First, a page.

Dawkins rejected all these claims, but the last one – that science could never disprove God – provoked him to sarcasm. “There’s an infinite number of things that we can’t disprove,” he said. “You might say that because science can explain just about everything but not quite, it’s wrong to say therefore we don’t need God. It is also, I suppose, wrong to say we don’t need the Flying Spaghetti Monster, unicorns, Thor, Wotan, Jupiter, or fairies at the bottom of the garden. There’s an infinite number of things that some people at one time or another have believed in, and an infinite number of things that nobody has believed in. If there’s not the slightest reason to believe in any of those things, why bother? The onus is on somebody who says, I want to believe in God, Flying Spaghetti Monster, fairies, or whatever it is. It is not up to us to disprove it.”
Mind you, no one has demanded that Dawkins, or anyone else, present a conclusive disproof of the existence of God. Rather than confront that unpleasant little fact, Dawkins resorts to ridicule and, later in the same article, defamation:
Dawkins looks forward to the day when the first US politician is honest about being an atheist. “Highly intelligent people are mostly atheists,” he says. “Not a single member of either house of Congress admits to being an atheist. It just doesn’t add up. Either they’re stupid, or they’re lying. And have they got a motive for lying? Of course they’ve got a motive! Everybody knows that an atheist can’t get elected.”
Could it be any clearer that Dawkins’s entire argument is circular? That its function in his consciousness is to reinforce his conviction of his personal intellectual superiority? Yet this is the premier anti-theist of the day.
Science and religion have often been at odds. But if we remove the theology—views about the nature of God, the creation of the universe, and the like—from the day-to-day practice of religious faith, the animosity in the debate evaporates. What we’re left with is a series of rituals, customs, and sentiments that are themselves the results of experiments of sorts. Over thousands of years, these experiments, carried out in the messy thick of life as opposed to sterile labs, have led to the design of what we might call spiritual technologies—tools and processes meant to sooth, move, convince, or otherwise tweak the mind. And studying these technologies has revealed that certain parts of religious practices, even when removed from a spiritual context, are able to influence people’s minds in the measurable ways psychologists often seek.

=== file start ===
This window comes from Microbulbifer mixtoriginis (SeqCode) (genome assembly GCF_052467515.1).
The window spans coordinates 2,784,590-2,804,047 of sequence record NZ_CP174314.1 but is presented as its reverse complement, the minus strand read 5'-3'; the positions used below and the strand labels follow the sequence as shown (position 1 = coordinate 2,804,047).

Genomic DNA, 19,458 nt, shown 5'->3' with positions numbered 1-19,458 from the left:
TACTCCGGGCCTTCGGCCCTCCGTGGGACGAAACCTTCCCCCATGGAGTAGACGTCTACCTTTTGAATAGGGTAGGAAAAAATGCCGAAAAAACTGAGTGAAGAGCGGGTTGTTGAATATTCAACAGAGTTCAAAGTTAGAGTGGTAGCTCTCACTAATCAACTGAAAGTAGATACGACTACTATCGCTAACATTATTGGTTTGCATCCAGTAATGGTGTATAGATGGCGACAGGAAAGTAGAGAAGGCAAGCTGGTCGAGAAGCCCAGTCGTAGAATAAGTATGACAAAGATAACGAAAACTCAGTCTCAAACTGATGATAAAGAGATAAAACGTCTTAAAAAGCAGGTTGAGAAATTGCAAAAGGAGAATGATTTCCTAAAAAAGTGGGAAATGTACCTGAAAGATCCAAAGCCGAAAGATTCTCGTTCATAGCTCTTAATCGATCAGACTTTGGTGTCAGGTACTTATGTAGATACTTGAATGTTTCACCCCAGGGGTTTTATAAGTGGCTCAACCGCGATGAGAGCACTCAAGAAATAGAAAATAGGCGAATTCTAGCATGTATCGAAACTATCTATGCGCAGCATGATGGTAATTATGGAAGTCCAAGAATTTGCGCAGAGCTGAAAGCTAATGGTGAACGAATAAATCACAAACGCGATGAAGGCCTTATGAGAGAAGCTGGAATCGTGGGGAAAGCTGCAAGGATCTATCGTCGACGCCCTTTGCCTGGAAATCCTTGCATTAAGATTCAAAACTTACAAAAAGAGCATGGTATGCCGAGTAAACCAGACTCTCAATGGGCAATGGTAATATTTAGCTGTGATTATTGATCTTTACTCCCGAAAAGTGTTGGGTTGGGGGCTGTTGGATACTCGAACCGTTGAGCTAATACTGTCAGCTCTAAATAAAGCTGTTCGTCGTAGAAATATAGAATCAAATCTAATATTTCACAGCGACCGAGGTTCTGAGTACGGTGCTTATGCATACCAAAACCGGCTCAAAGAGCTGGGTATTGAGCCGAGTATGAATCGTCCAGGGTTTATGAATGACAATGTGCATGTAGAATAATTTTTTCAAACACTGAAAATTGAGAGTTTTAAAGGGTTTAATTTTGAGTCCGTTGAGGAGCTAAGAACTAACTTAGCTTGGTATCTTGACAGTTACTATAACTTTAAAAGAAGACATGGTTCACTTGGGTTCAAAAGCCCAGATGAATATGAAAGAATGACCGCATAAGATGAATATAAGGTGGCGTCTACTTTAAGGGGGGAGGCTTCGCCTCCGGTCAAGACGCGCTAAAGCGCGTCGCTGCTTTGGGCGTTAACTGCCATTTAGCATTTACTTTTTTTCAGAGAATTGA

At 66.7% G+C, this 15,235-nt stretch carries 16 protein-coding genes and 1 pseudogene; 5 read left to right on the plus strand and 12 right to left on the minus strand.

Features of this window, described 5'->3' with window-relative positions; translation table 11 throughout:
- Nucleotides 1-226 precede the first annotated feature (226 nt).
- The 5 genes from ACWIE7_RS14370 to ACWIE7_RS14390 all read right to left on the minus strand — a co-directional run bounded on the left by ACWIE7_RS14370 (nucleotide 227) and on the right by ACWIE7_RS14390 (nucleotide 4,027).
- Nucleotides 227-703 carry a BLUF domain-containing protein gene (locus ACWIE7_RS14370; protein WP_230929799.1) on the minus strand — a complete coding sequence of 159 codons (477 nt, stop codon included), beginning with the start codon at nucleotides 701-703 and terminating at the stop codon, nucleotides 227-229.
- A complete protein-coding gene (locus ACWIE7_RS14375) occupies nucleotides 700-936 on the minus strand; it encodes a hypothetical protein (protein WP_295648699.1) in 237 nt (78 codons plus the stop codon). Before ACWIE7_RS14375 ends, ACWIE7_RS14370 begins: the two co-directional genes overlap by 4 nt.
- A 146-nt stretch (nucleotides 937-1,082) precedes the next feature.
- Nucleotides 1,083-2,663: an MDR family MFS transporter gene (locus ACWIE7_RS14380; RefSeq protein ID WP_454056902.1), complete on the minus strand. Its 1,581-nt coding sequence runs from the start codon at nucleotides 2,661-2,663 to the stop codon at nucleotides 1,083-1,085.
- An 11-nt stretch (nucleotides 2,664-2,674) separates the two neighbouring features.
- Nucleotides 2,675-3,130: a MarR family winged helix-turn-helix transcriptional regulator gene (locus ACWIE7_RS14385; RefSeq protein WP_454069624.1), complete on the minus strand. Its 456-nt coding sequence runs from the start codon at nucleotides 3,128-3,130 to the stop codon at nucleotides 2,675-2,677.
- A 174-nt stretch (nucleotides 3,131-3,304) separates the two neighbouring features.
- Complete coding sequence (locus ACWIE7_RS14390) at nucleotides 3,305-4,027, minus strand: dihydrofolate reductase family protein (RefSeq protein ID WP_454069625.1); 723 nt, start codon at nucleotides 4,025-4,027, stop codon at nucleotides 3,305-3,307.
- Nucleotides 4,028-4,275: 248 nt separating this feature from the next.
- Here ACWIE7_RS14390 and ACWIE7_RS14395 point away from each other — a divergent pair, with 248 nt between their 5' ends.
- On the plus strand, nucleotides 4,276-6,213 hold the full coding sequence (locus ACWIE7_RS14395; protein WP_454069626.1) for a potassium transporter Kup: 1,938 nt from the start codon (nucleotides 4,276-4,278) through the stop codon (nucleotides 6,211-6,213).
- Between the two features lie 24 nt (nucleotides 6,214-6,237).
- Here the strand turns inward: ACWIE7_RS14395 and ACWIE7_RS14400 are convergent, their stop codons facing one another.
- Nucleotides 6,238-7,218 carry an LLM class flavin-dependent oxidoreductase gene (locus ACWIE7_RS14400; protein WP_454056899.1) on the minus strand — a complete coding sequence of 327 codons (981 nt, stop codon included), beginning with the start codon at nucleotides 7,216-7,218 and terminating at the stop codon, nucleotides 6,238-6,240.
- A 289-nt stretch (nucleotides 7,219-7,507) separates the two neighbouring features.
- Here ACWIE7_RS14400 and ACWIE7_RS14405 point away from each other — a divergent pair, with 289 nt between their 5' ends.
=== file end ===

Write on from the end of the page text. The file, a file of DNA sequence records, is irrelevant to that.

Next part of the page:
(Applause to Misanthropic Humanitarian for the reference.)
It’s worth reading in its entirety, though my reaction was a rather amused “No, really? What an incredible surprise!”
You don’t have to seek far into the past to find great minds – among the greatest that have ever existed – that were deeply religious: devout Christians, devout Jews, devout Buddhists, Taoists, Confucians, and so forth. If the Dawkinsites, as well as being numb to the practical benefits of a wholesome religion, are willing to dismiss Sir Isaac Newton, Louis Pasteur, Antoine Lavoisier, and Albert Einstein as unintelligent, I’d say nothing more need be said about them.
The bottom line “should” be “obvious:” Beware of anyone who purports to judge the intelligence or honesty of others on the grounds of a difference in unverifiable, unfalsifiable beliefs. Such persons habitually set themselves above others. They need to believe themselves morally and intellectually superior to others. It’s a conclusive symptom of an inherently inadequate identity, the sort that could crumble upon being confronted with a single indisputable fact adverse to their creed. It’s no coincidence that the preponderance of militant atheists of the Dawkins stripe are on the political Left…which says a lot about both the militant atheists of the world and the political Left, doesn’t it?